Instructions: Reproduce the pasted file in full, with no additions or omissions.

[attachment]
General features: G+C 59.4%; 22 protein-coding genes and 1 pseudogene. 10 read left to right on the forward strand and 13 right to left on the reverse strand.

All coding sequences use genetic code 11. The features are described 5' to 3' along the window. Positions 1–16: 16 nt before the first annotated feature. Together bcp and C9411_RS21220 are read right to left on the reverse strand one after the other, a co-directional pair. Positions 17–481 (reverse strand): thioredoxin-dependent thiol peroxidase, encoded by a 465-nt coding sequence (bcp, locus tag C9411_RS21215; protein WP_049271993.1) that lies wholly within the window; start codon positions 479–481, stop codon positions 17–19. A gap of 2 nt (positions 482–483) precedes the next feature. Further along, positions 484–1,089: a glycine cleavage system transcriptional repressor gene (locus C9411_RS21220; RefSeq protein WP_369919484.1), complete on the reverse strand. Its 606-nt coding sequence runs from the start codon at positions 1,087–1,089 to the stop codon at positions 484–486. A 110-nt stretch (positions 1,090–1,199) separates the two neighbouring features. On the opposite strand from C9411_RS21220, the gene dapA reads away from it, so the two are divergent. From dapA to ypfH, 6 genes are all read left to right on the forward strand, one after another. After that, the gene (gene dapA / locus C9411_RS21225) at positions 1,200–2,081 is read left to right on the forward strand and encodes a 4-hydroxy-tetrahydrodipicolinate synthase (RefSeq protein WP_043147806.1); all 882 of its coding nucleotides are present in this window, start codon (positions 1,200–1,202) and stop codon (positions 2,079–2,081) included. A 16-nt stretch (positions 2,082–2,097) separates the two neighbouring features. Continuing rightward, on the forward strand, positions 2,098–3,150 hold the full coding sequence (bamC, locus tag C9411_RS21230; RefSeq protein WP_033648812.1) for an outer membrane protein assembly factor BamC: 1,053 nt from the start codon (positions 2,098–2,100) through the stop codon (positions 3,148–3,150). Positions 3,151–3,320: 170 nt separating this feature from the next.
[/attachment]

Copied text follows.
General features: G+C 59.4%; 22 protein-coding genes and 1 pseudogene. 10 read left to right on the forward strand and 13 right to left on the reverse strand.

All coding sequences use genetic code 11. The features are described 5' to 3' along the window. Positions 1–16: 16 nt before the first annotated feature. Together bcp and C9411_RS21220 are read right to left on the reverse strand one after the other, a co-directional pair. Positions 17–481 (reverse strand): thioredoxin-dependent thiol peroxidase, encoded by a 465-nt coding sequence (bcp, locus tag C9411_RS21215; protein WP_049271993.1) that lies wholly within the window; start codon positions 479–481, stop codon positions 17–19. A gap of 2 nt (positions 482–483) precedes the next feature. Further along, positions 484–1,089: a glycine cleavage system transcriptional repressor gene (locus C9411_RS21220; RefSeq protein WP_369919484.1), complete on the reverse strand. Its 606-nt coding sequence runs from the start codon at positions 1,087–1,089 to the stop codon at positions 484–486. A 110-nt stretch (positions 1,090–1,199) separates the two neighbouring features. On the opposite strand from C9411_RS21220, the gene dapA reads away from it, so the two are divergent. From dapA to ypfH, 6 genes are all read left to right on the forward strand, one after another. After that, the gene (gene dapA / locus C9411_RS21225) at positions 1,200–2,081 is read left to right on the forward strand and encodes a 4-hydroxy-tetrahydrodipicolinate synthase (RefSeq protein WP_043147806.1); all 882 of its coding nucleotides are present in this window, start codon (positions 1,200–1,202) and stop codon (positions 2,079–2,081) included. A 16-nt stretch (positions 2,082–2,097) separates the two neighbouring features. Continuing rightward, on the forward strand, positions 2,098–3,150 hold the full coding sequence (bamC, locus tag C9411_RS21230; RefSeq protein WP_033648812.1) for an outer membrane protein assembly factor BamC: 1,053 nt from the start codon (positions 2,098–2,100) through the stop codon (positions 3,148–3,150). Positions 3,151–3,320: 170 nt separating this feature from the next.